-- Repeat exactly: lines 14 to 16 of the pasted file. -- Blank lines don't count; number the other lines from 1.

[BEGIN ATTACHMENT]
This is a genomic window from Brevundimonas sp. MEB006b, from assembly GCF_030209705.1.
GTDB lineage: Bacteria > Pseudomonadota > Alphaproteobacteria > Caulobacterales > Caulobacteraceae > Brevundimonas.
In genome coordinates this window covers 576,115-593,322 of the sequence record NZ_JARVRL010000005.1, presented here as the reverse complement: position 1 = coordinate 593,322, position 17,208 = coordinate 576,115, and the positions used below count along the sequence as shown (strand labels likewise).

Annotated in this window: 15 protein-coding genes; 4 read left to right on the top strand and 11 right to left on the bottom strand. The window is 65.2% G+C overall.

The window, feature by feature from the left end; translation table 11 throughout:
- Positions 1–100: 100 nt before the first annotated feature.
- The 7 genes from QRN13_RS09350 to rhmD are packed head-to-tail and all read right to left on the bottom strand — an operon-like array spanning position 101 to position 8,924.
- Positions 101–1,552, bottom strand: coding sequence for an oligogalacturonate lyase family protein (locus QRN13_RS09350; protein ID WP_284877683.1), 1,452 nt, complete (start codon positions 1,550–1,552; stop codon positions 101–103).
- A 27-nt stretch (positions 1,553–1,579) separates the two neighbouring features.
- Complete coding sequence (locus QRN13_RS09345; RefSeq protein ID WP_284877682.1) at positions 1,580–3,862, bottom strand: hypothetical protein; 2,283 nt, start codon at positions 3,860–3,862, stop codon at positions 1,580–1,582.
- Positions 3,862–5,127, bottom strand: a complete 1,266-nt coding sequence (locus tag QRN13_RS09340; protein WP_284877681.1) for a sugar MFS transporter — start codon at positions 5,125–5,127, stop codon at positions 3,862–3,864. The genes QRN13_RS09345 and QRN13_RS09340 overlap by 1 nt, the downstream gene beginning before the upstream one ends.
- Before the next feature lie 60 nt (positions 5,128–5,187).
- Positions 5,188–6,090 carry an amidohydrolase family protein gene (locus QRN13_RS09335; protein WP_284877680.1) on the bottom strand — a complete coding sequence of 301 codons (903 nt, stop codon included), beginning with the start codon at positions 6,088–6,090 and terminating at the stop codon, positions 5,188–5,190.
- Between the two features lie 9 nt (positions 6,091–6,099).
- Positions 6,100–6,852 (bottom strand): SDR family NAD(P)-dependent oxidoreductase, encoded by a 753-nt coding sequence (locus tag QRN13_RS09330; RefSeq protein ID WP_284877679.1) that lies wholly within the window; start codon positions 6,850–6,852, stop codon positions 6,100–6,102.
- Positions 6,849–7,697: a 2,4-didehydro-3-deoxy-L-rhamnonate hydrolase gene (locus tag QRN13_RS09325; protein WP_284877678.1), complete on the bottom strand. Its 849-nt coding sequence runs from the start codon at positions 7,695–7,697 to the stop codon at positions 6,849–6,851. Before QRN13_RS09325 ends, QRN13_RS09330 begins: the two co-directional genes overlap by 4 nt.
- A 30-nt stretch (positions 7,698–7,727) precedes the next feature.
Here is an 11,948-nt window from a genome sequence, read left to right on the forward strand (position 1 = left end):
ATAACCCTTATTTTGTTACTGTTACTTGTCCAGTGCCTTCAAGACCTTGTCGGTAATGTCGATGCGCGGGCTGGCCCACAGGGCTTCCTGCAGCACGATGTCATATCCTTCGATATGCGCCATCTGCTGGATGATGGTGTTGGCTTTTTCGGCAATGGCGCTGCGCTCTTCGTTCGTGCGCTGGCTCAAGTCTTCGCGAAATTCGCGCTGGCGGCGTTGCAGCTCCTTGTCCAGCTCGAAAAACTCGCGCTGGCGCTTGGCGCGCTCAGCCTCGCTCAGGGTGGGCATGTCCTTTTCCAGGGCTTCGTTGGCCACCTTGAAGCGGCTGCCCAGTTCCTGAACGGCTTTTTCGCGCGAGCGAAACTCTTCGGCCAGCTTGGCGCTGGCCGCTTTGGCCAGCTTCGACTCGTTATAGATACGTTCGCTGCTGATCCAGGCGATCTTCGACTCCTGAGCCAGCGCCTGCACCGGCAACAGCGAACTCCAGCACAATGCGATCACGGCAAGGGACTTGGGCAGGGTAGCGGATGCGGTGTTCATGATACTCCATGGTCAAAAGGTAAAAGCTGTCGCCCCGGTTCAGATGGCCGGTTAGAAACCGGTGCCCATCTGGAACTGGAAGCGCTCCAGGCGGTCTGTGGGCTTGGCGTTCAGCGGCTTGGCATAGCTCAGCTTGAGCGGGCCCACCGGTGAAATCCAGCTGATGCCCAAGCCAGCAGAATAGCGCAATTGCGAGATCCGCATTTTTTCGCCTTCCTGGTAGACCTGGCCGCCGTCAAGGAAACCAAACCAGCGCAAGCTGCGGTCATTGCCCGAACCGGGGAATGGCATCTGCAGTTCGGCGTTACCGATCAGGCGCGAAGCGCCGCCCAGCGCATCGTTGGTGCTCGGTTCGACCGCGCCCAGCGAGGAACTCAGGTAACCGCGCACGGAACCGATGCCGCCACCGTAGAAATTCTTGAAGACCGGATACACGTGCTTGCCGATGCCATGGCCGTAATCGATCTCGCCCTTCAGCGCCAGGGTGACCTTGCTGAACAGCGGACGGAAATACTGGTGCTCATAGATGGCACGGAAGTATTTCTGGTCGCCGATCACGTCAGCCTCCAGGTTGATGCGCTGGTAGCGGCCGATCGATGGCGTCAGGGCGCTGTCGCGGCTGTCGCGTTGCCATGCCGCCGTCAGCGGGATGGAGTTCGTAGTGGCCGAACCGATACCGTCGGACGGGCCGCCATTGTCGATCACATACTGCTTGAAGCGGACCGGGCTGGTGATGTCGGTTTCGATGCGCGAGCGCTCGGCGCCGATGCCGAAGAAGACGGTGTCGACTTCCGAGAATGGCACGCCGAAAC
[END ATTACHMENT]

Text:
- Between the two features lie 9 nt (positions 6,091–6,099).
- Positions 6,100–6,852 (bottom strand): SDR family NAD(P)-dependent oxidoreductase, encoded by a 753-nt coding sequence (locus tag QRN13_RS09330; RefSeq protein ID WP_284877679.1) that lies wholly within the window; start codon positions 6,850–6,852, stop codon positions 6,100–6,102.
- Positions 6,849–7,697: a 2,4-didehydro-3-deoxy-L-rhamnonate hydrolase gene (locus tag QRN13_RS09325; protein WP_284877678.1), complete on the bottom strand. Its 849-nt coding sequence runs from the start codon at positions 7,695–7,697 to the stop codon at positions 6,849–6,851. Before QRN13_RS09325 ends, QRN13_RS09330 begins: the two co-directional genes overlap by 4 nt.